In a letter to members of the committee, Kate Miller, advocacy director of the American Civil Liberties Union Foundation of Kentucky, called the bill an "unnecessary and dangerous piece of legislation" that "has nothing to do with how abortion care actually works and is based on false claims. Bills like these perpetuate myths and lies about abortion care, patients who receive this care, and the doctors who care for them."

Westerfield told the committee that he hopes Democratic Gov. Andy Beshear would sign the bill or let it become law without his signature, but if he vetoes it, "I look forward to overriding that veto." Gubernatorial vetoes can be overridden by majorities in each chamber, and Republicans have supermajorities in both.

Two other anti-abortion bills have been filed in the legislative session that began Jan. 7.

House Bill 67, sponsored by Rep. Joseph Fischer, R-Ft. Thomas, would amend the state constitution to specify that it includes no protection for abortion rights. It has been assigned to the House Elections, Constitutional Amendments & Intergovernmental Affairs Committee.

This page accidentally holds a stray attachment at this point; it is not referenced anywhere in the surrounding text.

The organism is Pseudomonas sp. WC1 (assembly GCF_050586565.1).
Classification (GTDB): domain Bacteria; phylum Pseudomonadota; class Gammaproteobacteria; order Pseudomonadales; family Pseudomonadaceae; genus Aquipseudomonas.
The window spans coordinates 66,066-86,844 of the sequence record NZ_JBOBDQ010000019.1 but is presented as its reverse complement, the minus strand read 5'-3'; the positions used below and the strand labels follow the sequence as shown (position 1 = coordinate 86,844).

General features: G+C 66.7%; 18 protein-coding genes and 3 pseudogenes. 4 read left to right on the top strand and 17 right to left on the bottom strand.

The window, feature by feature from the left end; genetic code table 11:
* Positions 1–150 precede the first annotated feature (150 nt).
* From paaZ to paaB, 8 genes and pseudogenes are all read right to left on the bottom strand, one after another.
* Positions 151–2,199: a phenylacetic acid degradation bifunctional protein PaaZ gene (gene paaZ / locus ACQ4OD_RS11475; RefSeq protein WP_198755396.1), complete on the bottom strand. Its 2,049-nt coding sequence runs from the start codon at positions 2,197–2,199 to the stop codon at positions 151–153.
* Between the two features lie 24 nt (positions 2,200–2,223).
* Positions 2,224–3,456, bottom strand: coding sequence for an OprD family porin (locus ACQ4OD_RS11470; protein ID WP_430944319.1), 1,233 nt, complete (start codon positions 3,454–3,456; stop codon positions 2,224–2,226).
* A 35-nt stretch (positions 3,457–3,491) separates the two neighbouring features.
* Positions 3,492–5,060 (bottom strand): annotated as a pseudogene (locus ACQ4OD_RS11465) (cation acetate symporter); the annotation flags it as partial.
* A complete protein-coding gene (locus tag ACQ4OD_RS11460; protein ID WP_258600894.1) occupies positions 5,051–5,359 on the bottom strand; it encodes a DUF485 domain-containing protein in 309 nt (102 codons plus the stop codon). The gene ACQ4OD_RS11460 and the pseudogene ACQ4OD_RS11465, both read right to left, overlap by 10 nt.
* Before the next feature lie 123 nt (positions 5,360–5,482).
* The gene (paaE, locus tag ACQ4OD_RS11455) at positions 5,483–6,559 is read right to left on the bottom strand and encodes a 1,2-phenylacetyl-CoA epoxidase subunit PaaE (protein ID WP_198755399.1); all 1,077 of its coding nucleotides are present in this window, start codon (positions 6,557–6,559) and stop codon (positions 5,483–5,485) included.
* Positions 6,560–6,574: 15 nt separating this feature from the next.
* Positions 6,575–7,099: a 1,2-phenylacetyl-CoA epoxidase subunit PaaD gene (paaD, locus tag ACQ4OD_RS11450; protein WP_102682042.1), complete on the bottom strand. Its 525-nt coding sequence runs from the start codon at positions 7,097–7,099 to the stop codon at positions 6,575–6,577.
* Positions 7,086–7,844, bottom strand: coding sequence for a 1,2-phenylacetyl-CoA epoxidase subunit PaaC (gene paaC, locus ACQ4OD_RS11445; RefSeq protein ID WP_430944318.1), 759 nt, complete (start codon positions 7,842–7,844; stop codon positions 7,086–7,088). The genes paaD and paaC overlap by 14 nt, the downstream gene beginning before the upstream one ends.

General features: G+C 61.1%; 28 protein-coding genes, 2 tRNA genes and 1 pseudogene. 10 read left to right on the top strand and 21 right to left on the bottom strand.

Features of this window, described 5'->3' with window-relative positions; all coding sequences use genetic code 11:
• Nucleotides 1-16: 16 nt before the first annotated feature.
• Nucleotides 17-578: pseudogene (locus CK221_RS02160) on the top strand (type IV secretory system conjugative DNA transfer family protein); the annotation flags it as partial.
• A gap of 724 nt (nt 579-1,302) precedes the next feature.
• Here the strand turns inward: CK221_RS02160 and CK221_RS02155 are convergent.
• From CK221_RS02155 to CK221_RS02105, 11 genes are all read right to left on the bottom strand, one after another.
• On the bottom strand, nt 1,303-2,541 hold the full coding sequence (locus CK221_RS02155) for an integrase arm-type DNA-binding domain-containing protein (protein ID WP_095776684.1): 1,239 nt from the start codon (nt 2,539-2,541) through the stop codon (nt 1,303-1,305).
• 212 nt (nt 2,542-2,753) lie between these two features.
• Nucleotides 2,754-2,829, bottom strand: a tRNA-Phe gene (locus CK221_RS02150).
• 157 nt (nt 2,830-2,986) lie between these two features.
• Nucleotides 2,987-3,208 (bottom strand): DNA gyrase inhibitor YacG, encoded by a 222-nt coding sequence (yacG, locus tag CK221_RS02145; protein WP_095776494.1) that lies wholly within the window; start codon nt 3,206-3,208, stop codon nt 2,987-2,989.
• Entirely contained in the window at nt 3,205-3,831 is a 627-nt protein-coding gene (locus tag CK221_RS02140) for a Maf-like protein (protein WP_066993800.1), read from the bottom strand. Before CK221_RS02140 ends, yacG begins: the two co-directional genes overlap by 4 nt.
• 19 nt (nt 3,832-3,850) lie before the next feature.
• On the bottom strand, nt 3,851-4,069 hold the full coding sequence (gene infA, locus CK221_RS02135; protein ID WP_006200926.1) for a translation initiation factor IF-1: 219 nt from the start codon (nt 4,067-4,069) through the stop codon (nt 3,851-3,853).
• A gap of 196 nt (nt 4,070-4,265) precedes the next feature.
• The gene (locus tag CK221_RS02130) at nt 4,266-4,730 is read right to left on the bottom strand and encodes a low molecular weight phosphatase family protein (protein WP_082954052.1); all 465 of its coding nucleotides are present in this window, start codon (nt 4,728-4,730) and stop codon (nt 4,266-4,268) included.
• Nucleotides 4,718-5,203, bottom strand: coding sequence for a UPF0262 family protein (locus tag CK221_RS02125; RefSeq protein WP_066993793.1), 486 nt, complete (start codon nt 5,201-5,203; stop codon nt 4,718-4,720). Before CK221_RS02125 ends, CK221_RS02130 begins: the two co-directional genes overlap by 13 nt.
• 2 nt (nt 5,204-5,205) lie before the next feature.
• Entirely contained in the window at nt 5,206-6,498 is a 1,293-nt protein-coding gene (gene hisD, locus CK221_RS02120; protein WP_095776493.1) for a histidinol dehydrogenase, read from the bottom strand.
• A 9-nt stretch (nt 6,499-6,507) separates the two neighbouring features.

House Bill 142, sponsored by Rep. Lynn Bechler, R-Marion, would prohibit public money from going to any entity that performs, induces, refers for or counsels in favor of abortions. It has been assigned to the House Appropriations and Revenue Committee.

Last year, the Republican-led General Assembly passed four anti-abortion bills. Two have been delayed by legal challenges, including one that bans abortion once a heartbeat is detected (usually around six weeks of pregnancy) and one banning abortion due to gender, race or disability of a fetus.

A law that bans the most common second-trimester abortion procedure is also being challenged in the courts. This law was struck down by a federal judge, a decision that was appealed by the administration of then-Gov. Matt Bevin, a Republican.

In a Jan. 3 letter, the Beshear administration informed Planned Parenthood of Indiana and Kentucky that it could apply for a license to provide abortions at its clinic in downtown Louisville, Deborah Yetter reports for the Courier Journal.